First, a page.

Friday, August 10, 2007

Merkel's German Optimism

From Bloomberg earlier in the week:

Merkel Policies Restore Rare Sense of German Economic Optimism

Aug. 3 (Bloomberg) -- Chancellor Angela Merkel has helped kick-start the German economy, not to mention her own political prospects, by pulling off the equivalent of a conjuring trick: banishing Germans' pessimism and convincing them the glass is half full.

Merkel has restored a rare sense of economic optimism, a prerequisite for corporate investment, hiring and consumer spending, economists and psychologists say. It's not so much what she's done that's important as what she hasn't done: Merkel has deliberately discontinued the unpopular economic-policy changes pioneered by her predecessor, Gerhard Schroeder. That's propelled her personal-approval rating to a record, to the consternation of her coalition partners.

``We're having a break from reforms; no drastic decisions have been made'' since Merkel took office, Peter Bofinger, a member of the government's council of economic advisers, said in an interview. ``The government did exactly what I called for on several occasions: namely restore some calm.''

Merkel is presiding over economic growth near a six-year high and the lowest unemployment rate since 1993. That's brought a political dividend for the chancellor, whose Christian Democrats are as many as 13 percentage points ahead of their Social Democrat coalition partners in polls, while helping seed confidence among consumers.

As the expansion broadens, the feel-good factor grows. Or is it the other way around?


Ludwig Erhard, the mastermind behind the ``economic miracle'' that pulled Germany out of its postwar depression, had an answer back in 1955. He concluded that a nation's psychological state is as important as any other measure of ``conventional economic policy.''

``If one succeeds at bringing about a change in the population's economic behavior by psychological means, then these psychological effects become an economic reality,'' the then- economy minister told parliament.

Merkel's success in restoring optimism, by creating harmony in a coalition of opposing parties and catering to Germans' longing for consensus, even has a name -- the ``Merkel effect'' - - and the Social Democrats are unsure how to respond.

With its poll ratings near a three-year low and membership declining, the party's support is being eroded by the newly formed Left Party comprising post-communists, labor-union activists -- and disaffected former Social Democrats.

`Dire State'

The Social Democrats are ``in a dire state, stuck between a beaming chancellor and a fierce Left Party,'' according to Uwe Andersen, a professor of politics at the University of Bochum in western Germany.

Merkel, 53, is easily the country's most popular politician, with an approval rating at a record 85 percent in a poll published July 20. Even Social Democrat supporters say they prefer her to their own party leader, Kurt Beck, 58.

Just two years ago, before Merkel came to power, unemployment exceeded 5 million for the first time since the end of World War II. Concerned about their economic futures, consumers squirreled away a tenth of their disposable income. Street protests rocked the country as Schroeder pushed through welfare cuts and labor-market deregulation.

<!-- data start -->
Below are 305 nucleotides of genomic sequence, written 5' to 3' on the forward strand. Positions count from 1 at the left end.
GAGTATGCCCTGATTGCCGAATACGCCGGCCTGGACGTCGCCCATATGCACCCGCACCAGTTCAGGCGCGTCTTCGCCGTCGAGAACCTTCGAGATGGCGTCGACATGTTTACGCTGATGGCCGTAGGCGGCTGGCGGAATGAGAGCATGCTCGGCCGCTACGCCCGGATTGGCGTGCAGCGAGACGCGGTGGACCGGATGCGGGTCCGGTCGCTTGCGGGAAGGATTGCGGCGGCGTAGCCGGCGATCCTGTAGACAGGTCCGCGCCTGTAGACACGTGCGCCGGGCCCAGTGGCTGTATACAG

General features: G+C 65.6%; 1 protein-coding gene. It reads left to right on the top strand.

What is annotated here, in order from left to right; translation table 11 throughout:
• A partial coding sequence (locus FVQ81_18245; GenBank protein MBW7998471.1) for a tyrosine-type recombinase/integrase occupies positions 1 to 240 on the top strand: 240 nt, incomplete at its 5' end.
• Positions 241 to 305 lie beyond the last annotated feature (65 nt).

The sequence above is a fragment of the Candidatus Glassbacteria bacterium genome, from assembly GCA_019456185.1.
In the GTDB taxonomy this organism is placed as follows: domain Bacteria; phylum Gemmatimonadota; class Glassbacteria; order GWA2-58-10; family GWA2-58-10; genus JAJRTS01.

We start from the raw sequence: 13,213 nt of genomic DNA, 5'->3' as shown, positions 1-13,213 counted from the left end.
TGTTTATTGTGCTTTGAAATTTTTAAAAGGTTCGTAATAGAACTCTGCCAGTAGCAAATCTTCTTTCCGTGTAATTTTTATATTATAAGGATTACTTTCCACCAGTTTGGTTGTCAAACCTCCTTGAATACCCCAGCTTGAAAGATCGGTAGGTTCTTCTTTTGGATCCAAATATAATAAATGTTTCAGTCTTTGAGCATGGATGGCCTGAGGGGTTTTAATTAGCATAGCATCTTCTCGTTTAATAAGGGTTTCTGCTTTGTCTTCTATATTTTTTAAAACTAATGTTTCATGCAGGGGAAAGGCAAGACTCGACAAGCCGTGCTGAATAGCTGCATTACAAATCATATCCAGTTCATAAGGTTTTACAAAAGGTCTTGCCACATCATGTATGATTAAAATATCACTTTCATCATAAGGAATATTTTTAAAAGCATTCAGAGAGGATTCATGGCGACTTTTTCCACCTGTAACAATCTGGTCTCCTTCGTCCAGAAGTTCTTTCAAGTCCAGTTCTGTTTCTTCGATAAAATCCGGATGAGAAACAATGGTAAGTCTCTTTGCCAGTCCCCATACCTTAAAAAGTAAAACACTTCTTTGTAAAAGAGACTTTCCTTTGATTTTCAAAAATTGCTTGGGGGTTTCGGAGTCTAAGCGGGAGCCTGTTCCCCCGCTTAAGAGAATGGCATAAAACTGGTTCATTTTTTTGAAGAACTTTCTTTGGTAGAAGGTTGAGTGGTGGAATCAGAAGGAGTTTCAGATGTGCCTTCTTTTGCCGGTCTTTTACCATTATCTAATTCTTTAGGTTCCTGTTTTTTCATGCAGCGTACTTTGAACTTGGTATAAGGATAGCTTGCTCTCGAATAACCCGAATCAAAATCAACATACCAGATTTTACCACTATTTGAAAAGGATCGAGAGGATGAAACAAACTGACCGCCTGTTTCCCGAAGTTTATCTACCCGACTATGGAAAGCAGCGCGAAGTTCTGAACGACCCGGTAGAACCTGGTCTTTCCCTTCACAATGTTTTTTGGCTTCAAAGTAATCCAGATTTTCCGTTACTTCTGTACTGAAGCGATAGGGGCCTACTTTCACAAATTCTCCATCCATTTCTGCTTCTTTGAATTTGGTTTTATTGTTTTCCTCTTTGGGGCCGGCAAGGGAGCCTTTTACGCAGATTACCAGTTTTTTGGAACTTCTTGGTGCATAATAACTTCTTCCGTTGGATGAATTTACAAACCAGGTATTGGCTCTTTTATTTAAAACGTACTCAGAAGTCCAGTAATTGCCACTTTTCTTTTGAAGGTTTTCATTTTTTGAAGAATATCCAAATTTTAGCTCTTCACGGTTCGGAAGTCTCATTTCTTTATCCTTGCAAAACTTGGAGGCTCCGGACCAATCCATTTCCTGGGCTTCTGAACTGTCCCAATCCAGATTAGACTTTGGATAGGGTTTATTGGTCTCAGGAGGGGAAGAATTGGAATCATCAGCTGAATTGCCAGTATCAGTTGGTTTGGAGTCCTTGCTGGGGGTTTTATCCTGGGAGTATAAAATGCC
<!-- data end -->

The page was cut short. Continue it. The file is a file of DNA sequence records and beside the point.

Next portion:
Yet those same policies helped raise corporate competitiveness, laying the foundations for a rebound in hiring and, ultimately, spending. It all came a little too late to save Schroeder, though.

Economic Psychology

The coalition government of Christian and Social Democrats that came into office on Nov. 22, 2005, with Merkel at its head, ``signaled to the public that they knew the way forward,'' Erich Witte, an economic-psychology professor at Hamburg University, said in an interview. ``That leads people to have a more optimistic view of the future and, as we know, 50 percent of the economy is psychology.''

Out went contested plans to make it easier for employers to fire workers and in came home-renovation subsidies, more child- care funding and allowances for working parents -- all under Merkel's stated policy of ``small steps.''

``There is a growing understanding that if government is to preserve its ability to act, it has to win majorities and that radicalism isn't helpful'' in formulating policy, Renate Koecher, managing director at opinion researcher Allensbach, said in an interview.

`Muddle Through'

Still, Otto Kentzler, head of the ZDH association of skilled trades, said Merkel can't ``muddle through'' her four-year term without taking a stride or two.

Business leaders have urged Merkel to use the window before next year's state elections to press ahead with sweeping policy changes by cutting non-wage labor costs such as nursing-care contributions. One quarter of Germany's 16 states hold elections next year, with the national election due in 2009.

More likely, the chancellor could just wait until after 2009 -- with its prospect of a new coalition partner -- before tackling Germany's biggest long-term challenges, such as revamping health care beyond a compromise deal struck with the Social Democrats.

Merkel has already started work on measures that will preserve the feel-good factor: minimum pay to end what labor unions call ``starvation wages'' and plans to give workers a larger share in company profits.

At the national election in September 2005, the ICON consumer-confidence measure stood at 86. An index below 100 indicating pessimists outweigh optimists. Now it's at 108, the second-highest level since polls were first taken in July 1999.

``People now feel things will continue on a positive note,'' Witte said. Merkel's achievement is that ``uncertainty is gone.''

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